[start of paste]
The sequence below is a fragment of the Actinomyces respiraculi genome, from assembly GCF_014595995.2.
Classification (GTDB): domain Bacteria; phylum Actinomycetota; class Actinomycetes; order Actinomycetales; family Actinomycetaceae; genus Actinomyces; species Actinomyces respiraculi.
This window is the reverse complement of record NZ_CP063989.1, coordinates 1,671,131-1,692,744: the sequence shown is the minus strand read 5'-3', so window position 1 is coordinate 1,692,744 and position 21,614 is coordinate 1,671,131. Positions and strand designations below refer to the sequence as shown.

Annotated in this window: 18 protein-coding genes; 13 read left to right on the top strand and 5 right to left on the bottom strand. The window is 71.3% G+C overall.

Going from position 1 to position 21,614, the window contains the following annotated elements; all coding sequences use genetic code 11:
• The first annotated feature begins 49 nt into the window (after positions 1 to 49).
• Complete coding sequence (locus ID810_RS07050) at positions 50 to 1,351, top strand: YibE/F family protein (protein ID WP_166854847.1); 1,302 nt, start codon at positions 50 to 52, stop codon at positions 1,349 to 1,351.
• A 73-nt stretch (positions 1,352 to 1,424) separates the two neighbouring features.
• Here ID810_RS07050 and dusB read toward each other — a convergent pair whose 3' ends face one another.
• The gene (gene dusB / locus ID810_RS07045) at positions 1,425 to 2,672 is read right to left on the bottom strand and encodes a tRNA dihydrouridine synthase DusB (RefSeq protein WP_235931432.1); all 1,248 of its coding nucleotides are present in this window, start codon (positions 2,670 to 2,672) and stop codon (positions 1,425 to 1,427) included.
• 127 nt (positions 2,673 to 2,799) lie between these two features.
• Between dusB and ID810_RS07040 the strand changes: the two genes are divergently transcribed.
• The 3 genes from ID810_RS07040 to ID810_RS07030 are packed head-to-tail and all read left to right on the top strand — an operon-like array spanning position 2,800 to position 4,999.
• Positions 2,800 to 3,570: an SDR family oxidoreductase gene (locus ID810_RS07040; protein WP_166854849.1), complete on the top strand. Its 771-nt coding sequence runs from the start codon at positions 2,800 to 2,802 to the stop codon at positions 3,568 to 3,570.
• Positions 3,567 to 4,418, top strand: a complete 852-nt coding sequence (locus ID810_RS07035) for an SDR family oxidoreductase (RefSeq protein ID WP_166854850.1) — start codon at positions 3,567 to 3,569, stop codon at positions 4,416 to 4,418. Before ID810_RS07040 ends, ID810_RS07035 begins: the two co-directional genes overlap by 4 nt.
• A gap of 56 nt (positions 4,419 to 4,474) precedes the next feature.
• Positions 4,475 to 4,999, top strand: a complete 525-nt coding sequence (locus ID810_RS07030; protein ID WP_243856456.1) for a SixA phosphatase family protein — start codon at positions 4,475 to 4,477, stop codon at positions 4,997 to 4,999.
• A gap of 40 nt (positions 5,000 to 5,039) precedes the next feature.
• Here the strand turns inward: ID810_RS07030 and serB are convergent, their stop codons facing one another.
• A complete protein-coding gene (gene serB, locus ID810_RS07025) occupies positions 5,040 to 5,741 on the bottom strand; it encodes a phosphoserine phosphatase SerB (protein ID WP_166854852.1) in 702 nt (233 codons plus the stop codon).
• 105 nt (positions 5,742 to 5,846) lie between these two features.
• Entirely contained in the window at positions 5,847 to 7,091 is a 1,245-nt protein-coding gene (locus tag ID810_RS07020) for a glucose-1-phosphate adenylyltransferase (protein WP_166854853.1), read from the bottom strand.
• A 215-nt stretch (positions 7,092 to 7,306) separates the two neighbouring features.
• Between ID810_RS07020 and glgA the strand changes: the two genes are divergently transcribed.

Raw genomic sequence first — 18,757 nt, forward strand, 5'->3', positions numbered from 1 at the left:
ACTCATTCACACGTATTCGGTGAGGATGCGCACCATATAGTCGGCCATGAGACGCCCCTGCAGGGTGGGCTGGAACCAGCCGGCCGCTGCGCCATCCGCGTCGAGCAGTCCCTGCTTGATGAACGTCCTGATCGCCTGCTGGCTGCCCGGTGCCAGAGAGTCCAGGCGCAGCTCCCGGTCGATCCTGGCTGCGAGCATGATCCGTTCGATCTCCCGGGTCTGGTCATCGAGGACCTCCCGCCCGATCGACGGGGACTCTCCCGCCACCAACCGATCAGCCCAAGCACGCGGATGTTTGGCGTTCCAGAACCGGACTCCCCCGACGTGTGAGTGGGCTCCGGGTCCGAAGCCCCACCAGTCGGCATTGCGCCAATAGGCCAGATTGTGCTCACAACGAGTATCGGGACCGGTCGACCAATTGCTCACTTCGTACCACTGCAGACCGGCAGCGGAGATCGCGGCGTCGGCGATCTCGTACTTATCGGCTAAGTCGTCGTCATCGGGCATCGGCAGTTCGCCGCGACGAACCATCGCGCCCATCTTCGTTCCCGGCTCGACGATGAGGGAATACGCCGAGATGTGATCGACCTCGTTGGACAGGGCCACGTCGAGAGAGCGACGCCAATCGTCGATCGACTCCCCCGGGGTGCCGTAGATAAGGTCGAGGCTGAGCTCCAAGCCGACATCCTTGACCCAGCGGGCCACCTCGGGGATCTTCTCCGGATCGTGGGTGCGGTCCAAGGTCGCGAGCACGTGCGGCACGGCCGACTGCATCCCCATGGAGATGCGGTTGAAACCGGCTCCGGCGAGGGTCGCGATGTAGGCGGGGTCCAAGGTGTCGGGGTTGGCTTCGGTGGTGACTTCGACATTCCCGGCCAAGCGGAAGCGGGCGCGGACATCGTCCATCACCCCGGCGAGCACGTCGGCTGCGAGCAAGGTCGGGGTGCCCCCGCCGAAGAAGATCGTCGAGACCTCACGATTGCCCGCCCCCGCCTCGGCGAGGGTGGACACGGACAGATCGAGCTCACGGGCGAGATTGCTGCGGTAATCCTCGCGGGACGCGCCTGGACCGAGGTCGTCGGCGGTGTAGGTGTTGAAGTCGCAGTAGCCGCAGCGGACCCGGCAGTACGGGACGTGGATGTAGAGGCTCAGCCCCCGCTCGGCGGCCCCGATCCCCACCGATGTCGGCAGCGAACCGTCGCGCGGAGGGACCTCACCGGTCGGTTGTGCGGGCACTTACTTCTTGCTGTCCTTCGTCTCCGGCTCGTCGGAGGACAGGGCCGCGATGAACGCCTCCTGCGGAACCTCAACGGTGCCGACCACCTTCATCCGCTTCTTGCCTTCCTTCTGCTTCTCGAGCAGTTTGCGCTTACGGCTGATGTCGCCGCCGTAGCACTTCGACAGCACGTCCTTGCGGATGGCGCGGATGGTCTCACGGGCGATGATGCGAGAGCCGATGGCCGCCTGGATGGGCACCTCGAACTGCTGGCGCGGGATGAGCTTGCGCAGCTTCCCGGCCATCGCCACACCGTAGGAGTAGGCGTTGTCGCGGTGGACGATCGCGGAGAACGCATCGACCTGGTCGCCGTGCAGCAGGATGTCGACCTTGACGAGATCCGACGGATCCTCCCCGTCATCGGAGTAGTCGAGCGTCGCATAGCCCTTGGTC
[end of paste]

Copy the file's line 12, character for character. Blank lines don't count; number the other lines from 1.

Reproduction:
• Between dusB and ID810_RS07040 the strand changes: the two genes are divergently transcribed.